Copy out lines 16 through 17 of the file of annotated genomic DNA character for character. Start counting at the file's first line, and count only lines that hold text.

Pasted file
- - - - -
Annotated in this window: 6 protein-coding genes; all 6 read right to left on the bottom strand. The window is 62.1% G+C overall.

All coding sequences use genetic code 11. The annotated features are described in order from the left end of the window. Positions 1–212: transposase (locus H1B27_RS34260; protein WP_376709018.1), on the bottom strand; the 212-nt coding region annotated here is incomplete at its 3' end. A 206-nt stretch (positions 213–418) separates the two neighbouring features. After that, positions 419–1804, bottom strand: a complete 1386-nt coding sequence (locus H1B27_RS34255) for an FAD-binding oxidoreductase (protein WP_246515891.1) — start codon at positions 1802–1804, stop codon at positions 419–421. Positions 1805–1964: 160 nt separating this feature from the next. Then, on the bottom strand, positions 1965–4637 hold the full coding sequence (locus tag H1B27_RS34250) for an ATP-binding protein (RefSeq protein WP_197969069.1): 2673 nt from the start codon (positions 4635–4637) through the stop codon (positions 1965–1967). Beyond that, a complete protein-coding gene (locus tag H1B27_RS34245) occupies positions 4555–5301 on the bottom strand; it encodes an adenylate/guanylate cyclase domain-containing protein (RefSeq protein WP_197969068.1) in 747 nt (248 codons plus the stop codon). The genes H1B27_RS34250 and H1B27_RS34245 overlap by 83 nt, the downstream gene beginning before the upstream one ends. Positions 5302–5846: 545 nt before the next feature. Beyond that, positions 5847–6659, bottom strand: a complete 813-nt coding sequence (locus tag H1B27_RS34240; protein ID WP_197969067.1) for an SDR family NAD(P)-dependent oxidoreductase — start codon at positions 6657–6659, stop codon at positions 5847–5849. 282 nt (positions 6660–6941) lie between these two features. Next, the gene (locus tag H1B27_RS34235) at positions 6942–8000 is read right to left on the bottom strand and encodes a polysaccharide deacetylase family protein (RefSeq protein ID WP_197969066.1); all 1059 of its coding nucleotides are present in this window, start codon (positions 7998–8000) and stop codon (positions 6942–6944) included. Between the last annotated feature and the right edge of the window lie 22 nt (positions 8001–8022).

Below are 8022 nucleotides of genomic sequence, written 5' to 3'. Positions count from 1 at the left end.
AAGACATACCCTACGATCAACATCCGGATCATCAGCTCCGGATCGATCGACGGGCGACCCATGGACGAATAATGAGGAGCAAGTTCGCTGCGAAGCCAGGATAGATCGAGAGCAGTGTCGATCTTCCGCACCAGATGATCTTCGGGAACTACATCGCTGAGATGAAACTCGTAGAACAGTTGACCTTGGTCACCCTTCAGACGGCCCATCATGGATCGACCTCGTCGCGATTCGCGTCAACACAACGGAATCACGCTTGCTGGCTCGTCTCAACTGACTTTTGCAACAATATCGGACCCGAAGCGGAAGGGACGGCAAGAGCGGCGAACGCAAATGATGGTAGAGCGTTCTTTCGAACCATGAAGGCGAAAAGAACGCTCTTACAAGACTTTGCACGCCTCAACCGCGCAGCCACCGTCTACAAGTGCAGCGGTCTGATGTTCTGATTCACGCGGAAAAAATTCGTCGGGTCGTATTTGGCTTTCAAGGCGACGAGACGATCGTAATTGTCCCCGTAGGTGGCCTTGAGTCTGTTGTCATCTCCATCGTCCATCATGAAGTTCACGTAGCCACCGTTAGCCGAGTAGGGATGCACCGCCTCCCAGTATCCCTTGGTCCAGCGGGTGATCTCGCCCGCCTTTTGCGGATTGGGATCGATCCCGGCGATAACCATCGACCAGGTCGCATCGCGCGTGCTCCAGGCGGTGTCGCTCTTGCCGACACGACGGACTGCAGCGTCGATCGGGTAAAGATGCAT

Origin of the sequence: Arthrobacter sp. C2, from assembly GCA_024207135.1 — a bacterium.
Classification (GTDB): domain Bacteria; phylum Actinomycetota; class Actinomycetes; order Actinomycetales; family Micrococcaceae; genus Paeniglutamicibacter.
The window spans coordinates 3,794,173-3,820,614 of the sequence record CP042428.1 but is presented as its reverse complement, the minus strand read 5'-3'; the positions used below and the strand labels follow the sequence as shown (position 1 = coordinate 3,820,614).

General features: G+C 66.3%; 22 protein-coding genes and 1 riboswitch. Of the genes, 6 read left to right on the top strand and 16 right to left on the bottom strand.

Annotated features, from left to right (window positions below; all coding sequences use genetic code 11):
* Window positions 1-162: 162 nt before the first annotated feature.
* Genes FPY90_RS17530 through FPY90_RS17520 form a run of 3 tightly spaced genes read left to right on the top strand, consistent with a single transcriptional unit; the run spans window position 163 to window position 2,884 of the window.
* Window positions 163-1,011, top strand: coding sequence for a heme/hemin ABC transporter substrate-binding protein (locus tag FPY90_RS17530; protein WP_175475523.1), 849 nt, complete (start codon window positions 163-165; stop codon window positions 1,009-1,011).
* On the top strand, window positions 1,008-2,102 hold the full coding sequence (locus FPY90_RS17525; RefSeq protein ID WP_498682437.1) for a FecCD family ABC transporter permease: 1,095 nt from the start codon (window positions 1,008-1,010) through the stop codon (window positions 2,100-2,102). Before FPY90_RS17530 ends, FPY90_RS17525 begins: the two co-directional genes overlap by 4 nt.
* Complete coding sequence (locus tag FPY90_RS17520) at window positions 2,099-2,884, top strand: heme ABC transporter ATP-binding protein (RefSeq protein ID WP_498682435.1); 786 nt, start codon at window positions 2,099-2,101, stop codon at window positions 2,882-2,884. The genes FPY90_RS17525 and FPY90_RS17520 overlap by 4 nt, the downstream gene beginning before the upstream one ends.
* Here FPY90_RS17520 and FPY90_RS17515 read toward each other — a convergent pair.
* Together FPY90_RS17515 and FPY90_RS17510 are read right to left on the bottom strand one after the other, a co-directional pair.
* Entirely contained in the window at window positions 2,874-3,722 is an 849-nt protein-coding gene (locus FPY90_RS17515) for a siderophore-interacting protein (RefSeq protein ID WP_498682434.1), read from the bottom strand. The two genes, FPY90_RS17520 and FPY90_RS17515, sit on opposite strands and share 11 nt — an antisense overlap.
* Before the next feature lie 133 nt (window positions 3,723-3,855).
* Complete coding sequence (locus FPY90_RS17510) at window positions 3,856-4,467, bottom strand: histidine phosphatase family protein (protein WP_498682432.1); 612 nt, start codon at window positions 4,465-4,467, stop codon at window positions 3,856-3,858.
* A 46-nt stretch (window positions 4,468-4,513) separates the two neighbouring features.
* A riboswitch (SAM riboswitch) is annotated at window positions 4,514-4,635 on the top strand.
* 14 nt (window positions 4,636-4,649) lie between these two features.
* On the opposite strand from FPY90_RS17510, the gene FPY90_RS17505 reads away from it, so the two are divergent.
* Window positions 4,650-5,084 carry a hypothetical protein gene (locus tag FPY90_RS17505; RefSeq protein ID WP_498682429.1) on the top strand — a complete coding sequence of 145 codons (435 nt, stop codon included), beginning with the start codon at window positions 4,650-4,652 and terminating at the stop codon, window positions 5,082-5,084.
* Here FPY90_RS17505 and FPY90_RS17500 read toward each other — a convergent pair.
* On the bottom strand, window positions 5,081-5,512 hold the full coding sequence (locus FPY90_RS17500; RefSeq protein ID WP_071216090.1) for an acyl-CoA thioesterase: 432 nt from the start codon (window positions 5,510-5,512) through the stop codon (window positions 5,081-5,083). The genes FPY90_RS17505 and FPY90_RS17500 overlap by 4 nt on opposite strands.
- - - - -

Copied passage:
* Together FPY90_RS17515 and FPY90_RS17510 are read right to left on the bottom strand one after the other, a co-directional pair.
* Entirely contained in the window at window positions 2,874-3,722 is an 849-nt protein-coding gene (locus FPY90_RS17515) for a siderophore-interacting protein (RefSeq protein ID WP_498682434.1), read from the bottom strand. The two genes, FPY90_RS17520 and FPY90_RS17515, sit on opposite strands and share 11 nt — an antisense overlap.